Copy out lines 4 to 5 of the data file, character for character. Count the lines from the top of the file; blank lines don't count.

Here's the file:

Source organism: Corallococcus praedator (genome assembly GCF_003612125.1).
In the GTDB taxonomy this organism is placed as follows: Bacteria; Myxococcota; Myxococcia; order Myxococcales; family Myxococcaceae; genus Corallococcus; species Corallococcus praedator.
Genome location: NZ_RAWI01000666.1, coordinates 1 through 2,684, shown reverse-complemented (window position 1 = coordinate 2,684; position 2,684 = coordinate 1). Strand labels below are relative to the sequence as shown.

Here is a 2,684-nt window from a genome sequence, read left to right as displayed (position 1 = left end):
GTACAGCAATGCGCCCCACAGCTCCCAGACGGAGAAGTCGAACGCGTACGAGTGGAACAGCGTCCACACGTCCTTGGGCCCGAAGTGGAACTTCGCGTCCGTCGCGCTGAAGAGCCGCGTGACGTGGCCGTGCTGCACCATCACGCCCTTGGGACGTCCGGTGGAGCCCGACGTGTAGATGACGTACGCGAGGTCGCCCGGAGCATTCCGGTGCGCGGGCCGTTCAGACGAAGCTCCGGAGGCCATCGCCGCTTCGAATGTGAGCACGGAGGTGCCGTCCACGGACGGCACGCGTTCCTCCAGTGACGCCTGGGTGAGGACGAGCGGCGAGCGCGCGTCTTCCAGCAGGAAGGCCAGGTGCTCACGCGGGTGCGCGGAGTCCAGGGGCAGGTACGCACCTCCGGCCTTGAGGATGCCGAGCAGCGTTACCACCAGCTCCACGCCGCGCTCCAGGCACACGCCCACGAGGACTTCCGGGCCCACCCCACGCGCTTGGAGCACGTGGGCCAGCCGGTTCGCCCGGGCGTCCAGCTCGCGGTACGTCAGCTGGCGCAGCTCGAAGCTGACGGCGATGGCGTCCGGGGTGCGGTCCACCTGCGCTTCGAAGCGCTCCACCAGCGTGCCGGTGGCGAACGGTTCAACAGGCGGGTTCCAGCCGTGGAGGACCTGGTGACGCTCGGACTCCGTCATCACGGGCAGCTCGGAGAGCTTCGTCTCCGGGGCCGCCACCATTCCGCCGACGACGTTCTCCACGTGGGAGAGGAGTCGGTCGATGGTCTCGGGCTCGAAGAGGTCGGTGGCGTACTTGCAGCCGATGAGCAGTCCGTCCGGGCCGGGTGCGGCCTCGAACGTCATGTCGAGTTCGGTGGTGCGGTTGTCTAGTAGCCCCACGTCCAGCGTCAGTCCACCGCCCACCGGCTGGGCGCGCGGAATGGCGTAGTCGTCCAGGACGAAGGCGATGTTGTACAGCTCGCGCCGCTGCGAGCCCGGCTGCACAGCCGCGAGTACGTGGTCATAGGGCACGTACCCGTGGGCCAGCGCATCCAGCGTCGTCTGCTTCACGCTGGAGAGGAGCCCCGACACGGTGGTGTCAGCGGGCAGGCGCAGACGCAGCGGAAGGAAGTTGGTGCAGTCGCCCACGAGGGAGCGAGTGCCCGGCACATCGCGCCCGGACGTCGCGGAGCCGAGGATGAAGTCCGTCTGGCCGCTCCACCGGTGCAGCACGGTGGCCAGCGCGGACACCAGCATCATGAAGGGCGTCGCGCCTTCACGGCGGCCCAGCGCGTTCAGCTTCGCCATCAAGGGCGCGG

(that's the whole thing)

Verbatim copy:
Here is a 2,684-nt window from a genome sequence, read left to right as displayed (position 1 = left end):
GTACAGCAATGCGCCCCACAGCTCCCAGACGGAGAAGTCGAACGCGTACGAGTGGAACAGCGTCCACACGTCCTTGGGCCCGAAGTGGAACTTCGCGTCCGTCGCGCTGAAGAGCCGCGTGACGTGGCCGTGCTGCACCATCACGCCCTTGGGACGTCCGGTGGAGCCCGACGTGTAGATGACGTACGCGAGGTCGCCCGGAGCATTCCGGTGCGCGGGCCGTTCAGACGAAGCTCCGGAGGCCATCGCCGCTTCGAATGTGAGCACGGAGGTGCCGTCCACGGACGGCACGCGTTCCTCCAGTGACGCCTGGGTGAGGACGAGCGGCGAGCGCGCGTCTTCCAGCAGGAAGGCCAGGTGCTCACGCGGGTGCGCGGAGTCCAGGGGCAGGTACGCACCTCCGGCCTTGAGGATGCCGAGCAGCGTTACCACCAGCTCCACGCCGCGCTCCAGGCACACGCCCACGAGGACTTCCGGGCCCACCCCACGCGCTTGGAGCACGTGGGCCAGCCGGTTCGCCCGGGCGTCCAGCTCGCGGTACGTCAGCTGGCGCAGCTCGAAGCTGACGGCGATGGCGTCCGGGGTGCGGTCCACCTGCGCTTCGAAGCGCTCCACCAGCGTGCCGGTGGCGAACGGTTCAACAGGCGGGTTCCAGCCGTGGAGGACCTGGTGACGCTCGGACTCCGTCATCACGGGCAGCTCGGAGAGCTTCGTCTCCGGGGCCGCCACCATTCCGCCGACGACGTTCTCCACGTGGGAGAGGAGTCGGTCGATGGTCTCGGGCTCGAAGAGGTCGGTGGCGTACTTGCAGCCGATGAGCAGTCCGTCCGGGCCGGGTGCGGCCTCGAACGTCATGTCGAGTTCGGTGGTGCGGTTGTCTAGTAGCCCCACGTCCAGCGTCAGTCCACCGCCCACCGGCTGGGCGCGCGGAATGGCGTAGTCGTCCAGGACGAAGGCGATGTTGTACAGCTCGCGCCGCTGCGAGCCCGGCTGCACAGCCGCGAGTACGTGGTCATAGGGCACGTACCCGTGGGCCAGCGCATCCAGCGTCGTCTGCTTCACGCTGGAGAGGAGCCCCGACACGGTGGTGTCAGCGGGCAGGCGCAGACGCAGCGGAAGGAAGTTGGTGCAGTCGCCCACGAGGGAGCGAGTGCCCGGCACATCGCGCCCGGACGTCGCGGAGCCGAGGATGAAGTCCGTCTGGCCGCTCCACCGGTGCAGCACGGTGGCCAGCGCGGACACCAGCATCATGAAGGGCGTCGCGCCTTCACGGCGGCCCAGCGCGTTCAGCTTCGCCATCAAGGGCGCGG